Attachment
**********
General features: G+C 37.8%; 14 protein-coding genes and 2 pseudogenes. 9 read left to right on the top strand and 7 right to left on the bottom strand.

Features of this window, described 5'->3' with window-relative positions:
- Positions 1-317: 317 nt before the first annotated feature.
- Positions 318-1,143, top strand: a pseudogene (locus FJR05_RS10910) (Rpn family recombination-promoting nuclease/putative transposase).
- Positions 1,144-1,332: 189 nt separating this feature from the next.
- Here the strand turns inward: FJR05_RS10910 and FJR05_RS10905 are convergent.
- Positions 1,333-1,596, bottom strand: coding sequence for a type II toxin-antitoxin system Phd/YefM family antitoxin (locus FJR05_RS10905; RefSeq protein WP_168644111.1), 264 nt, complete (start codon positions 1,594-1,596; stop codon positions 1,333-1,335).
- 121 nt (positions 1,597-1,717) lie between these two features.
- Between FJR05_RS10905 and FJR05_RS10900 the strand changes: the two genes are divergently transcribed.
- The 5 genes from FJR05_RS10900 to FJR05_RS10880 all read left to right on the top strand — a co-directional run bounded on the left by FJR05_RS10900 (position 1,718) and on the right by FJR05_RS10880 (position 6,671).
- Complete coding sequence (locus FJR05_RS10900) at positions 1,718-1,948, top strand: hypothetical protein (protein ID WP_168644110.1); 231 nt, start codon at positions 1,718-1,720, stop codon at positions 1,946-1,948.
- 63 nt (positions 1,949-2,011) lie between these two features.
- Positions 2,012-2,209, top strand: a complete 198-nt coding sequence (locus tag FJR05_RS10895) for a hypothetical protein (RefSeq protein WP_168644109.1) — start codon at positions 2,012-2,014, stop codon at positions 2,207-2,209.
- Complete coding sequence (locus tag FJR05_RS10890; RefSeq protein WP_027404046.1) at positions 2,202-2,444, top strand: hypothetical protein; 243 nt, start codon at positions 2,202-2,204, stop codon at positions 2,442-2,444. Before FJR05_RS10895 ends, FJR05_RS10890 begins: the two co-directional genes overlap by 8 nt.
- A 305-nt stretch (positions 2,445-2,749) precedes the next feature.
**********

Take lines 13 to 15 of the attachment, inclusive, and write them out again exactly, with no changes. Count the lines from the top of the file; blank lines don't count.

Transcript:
- Positions 2,012-2,209, top strand: a complete 198-nt coding sequence (locus tag FJR05_RS10895) for a hypothetical protein (RefSeq protein WP_168644109.1) — start codon at positions 2,012-2,014, stop codon at positions 2,207-2,209.
- Complete coding sequence (locus tag FJR05_RS10890; RefSeq protein WP_027404046.1) at positions 2,202-2,444, top strand: hypothetical protein; 243 nt, start codon at positions 2,202-2,204, stop codon at positions 2,442-2,444. Before FJR05_RS10895 ends, FJR05_RS10890 begins: the two co-directional genes overlap by 8 nt.
- A 305-nt stretch (positions 2,445-2,749) precedes the next feature.